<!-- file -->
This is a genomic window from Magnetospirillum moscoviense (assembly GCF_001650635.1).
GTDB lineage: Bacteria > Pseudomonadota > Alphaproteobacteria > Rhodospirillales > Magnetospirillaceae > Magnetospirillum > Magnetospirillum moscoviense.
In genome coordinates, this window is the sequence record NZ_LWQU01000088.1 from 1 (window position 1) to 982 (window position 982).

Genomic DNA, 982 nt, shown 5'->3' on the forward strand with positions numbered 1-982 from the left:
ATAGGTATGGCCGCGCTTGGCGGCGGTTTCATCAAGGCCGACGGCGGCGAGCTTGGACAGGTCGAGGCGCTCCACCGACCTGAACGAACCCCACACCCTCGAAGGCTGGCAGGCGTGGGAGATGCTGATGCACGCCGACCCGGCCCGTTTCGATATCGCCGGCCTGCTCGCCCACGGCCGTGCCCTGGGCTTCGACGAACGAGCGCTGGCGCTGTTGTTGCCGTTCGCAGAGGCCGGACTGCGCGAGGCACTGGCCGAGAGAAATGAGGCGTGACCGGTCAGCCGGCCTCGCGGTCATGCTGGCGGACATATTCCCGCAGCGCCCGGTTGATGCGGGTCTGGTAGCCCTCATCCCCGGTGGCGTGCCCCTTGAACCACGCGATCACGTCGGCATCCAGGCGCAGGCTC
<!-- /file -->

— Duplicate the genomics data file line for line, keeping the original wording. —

This is a genomic window from Magnetospirillum moscoviense (assembly GCF_001650635.1).
GTDB lineage: Bacteria > Pseudomonadota > Alphaproteobacteria > Rhodospirillales > Magnetospirillaceae > Magnetospirillum > Magnetospirillum moscoviense.
In genome coordinates, this window is the sequence record NZ_LWQU01000088.1 from 1 (window position 1) to 982 (window position 982).

Genomic DNA, 982 nt, shown 5'->3' on the forward strand with positions numbered 1-982 from the left:
ATAGGTATGGCCGCGCTTGGCGGCGGTTTCATCAAGGCCGACGGCGGCGAGCTTGGACAGGTCGAGGCGCTCCACCGACCTGAACGAACCCCACACCCTCGAAGGCTGGCAGGCGTGGGAGATGCTGATGCACGCCGACCCGGCCCGTTTCGATATCGCCGGCCTGCTCGCCCACGGCCGTGCCCTGGGCTTCGACGAACGAGCGCTGGCGCTGTTGTTGCCGTTCGCAGAGGCCGGACTGCGCGAGGCACTGGCCGAGAGAAATGAGGCGTGACCGGTCAGCCGGCCTCGCGGTCATGCTGGCGGACATATTCCCGCAGCGCCCGGTTGATGCGGGTCTGGTAGCCCTCATCCCCGGTGGCGTGCCCCTTGAACCACGCGATCACGTCGGCATCCAGGCGCAGGCTC